The entrance is fact the most monumental room in the palacio. Bonavia had inherited a design from the architect Pedro Caro Idrogo, but he decided to build it wider and higher than originally planned. The staircase was finished in 1745, but the roof decoration was never finished. In 1851 Isabel II (1830-1904), who was the last to actually live in the Royal Palace of Aranjuez, inaugurated the third railway line in Spain, connecting Madrid and Aranjuez. On the day of the inauguration, the locomotive and the convoy carrying the Queen and her entourage arrived directly at the palace lobby, below the main staircase. The last rails of the line were made of silver. That same year, the sovereign ordered the decoration of the main staircase with trompe l'oeil, in the style of the train stations of the time. This decoration was plastered over in 1958, because it married badly with the so-called 'solemnity of Francoism'. It was restored in all its glory in 2008.
It is interesting to note that the staircase was just one element in the work that Bonavia (Director de las obras reales) had undertaken on the palacio. In 1741 he wrote complaining that it was impossible to 'keep in check' 250 stonemasons and other workers, and in particular when some were not 'men who knew their trade' (and later he would have 400 men working on the site).
The visit starts
The original interiors of the Habsburg Monarchy of Spain (1516-1700) are really no longer visible. The visit to the Palace of Aranjuez today is, above all, a kind introduction to the art of the Court of the Bourbons in Spain, where the Italian and French styles achieve a certain balance. Although the great porcelain pieces and the ceiling decorations bear an Italian stamp, the French, through the Empire style, dominate the furnishing.
We are going to breakdown our visit into a few 'easier to handle' chunks, starting with rooms 11 to 18, in the part often linked with Felipe II. Rooms 19-24 are not part of the normal visit.
Many of the photographs and lots of the basic descriptive comments are taken from one website called historianenestudio. Visitors are not allowed to take photographs inside the palacio, so I needed to hunt around the web to find example photographs of each room. And 'historianenestudio' had by far the best photographs, and their comments are precise and descriptive. The official websites on the Aranjuez are poor, and the descriptions are often overly complex and don't relate directly to the photographic content.
Sala de Alabarderos del rey
This is the 'Hall of the King's Halberdiers' or the kings personal escort and bodyguards, who were traditionally known by the fact that they used the halberd. This room is one of oldest in the palacio because it dates back to Felipe II (1527-1598). At the time of Felipe V (1683-1746) the room was divided into a room for the kings bodyguard and a small sitting room for the king, however the room was returned to its original purpose in 1960.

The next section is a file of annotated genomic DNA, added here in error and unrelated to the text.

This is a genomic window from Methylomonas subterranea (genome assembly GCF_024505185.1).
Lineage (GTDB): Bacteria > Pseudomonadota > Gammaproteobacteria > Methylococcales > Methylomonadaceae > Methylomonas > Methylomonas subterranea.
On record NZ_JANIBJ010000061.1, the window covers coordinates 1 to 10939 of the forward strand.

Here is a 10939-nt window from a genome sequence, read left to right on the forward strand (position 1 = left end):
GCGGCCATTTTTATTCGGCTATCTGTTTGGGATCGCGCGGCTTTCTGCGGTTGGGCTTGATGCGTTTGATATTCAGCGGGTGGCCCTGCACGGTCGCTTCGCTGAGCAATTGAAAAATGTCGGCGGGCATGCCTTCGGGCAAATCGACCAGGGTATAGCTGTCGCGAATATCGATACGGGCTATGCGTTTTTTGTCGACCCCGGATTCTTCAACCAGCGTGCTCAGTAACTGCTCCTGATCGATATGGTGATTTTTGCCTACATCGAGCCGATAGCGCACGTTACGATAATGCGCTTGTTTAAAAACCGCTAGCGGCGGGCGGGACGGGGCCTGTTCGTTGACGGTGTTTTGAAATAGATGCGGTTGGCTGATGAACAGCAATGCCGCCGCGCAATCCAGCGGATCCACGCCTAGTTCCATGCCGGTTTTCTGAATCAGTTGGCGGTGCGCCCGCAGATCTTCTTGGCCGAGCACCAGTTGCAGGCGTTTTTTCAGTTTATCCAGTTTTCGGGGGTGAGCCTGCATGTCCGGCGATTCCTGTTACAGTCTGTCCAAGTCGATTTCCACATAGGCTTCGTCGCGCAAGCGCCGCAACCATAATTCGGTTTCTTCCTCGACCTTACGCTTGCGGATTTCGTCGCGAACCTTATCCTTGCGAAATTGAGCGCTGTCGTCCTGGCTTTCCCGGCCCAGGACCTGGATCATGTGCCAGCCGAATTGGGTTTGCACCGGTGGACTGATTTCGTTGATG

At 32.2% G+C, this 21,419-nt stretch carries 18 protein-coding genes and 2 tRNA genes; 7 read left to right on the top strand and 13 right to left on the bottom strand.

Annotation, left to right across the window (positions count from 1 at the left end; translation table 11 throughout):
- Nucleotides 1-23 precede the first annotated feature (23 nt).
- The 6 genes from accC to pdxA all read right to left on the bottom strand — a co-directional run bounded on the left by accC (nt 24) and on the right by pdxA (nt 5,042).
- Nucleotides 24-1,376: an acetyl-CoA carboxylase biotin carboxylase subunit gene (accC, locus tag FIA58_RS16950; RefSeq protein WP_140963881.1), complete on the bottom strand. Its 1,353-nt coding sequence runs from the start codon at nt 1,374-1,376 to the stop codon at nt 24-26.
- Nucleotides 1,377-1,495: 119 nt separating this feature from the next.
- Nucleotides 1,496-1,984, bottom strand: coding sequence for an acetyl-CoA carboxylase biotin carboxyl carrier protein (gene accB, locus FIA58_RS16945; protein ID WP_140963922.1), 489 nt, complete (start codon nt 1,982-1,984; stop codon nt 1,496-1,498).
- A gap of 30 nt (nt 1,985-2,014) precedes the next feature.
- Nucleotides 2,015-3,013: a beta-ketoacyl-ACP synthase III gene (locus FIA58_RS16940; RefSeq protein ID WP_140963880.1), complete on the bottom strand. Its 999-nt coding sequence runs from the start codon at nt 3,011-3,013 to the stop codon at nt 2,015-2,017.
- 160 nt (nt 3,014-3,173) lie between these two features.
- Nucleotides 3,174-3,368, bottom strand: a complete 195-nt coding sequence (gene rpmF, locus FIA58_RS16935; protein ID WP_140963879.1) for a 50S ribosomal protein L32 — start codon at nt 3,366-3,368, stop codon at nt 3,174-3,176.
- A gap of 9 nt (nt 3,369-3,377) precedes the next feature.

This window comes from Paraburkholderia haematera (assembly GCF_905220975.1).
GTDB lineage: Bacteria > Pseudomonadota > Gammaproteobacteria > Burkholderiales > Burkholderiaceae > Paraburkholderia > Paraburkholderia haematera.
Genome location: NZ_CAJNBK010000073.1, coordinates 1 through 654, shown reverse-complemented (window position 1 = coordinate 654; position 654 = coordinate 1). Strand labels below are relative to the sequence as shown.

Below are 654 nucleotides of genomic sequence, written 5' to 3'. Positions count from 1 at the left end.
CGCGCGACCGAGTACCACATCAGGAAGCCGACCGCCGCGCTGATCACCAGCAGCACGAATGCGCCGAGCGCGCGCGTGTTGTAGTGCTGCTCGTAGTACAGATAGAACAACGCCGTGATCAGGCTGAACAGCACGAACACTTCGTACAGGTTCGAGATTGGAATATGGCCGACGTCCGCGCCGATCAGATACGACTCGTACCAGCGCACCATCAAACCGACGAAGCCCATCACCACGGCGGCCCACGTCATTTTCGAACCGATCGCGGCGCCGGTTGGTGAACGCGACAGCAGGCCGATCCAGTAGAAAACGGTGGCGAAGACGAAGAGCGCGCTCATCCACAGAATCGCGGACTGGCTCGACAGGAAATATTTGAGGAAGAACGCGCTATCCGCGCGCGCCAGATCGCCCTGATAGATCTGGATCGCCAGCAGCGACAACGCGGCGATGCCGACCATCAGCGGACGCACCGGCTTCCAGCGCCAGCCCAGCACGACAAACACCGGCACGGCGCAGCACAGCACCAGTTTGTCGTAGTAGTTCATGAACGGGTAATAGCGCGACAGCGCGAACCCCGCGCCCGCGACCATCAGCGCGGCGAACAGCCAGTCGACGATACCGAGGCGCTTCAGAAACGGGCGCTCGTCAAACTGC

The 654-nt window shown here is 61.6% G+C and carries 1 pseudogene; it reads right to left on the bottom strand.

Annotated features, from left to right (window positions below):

Despacho de Carlos II
The 'Office of Carlos II' is a small room with views over the King's Garden. During the reign of Carlos IV (1748-1819) it was a simple wardrobe and it is said that previously it had been walled up by Felipe V. It was the office of the King during the reign of the Habsburg's during the years 1586-1700. Felipe IV (1605-1665) ordered decorating the vault with stuccos. We can still see them today but without paintings, since the project was not completed. This magnificent decoration was commissioned by Velázquez (1599-1660) to the Italian Giovanni Battista Morelli (1617-?). He executed the stuccos in several rooms starting in 1664. What he made were a series of putti (chubby winged boy), festoons (garlands), virtues and boxes designed to contain paintings. 'Virtues' were usually a series of girl figures found alongside putti and garlands, etc. The 'virtues' could represent a number of different concepts, e.g. the 'Joyful Mysteries' of charity, humility, peace, purity, and wisdom, or the 'Sorrowful Mysteries' of justice, docility, patience, fortitude, and obedience, or the 'Glorious Mysteries' of victory, and generosity. Others artists took a simpler view with the 'virtues' just being charity, hope, faith and strength. And yet others preferred the 'theological virtues' of faith, hope and charity, along with the 'cardinal virtues' of prudence, justice, strength and temperance. The stucco boxes and frames remained empty until Luca Giordano (1634-1705) arrived in Madrid. He painted the frescoes for Carlos II (1661-1700), and they date from ca. 1697.
It is interesting that the ceiling we can see here was in fact covered by a false ceiling until the original was re-discovered in 1998. Above we can see both the walls and ceiling. The paintings on the walls were found in the national collection, and are presumed to have come from this room because they are the only ones that had the precise dimensions of the empty stucco frames. For a more complete understanding of the history and significance of this room and it decoration, check out this article on the role of Luca Giordano in Aranjuez.
Salón o galería de Paisajes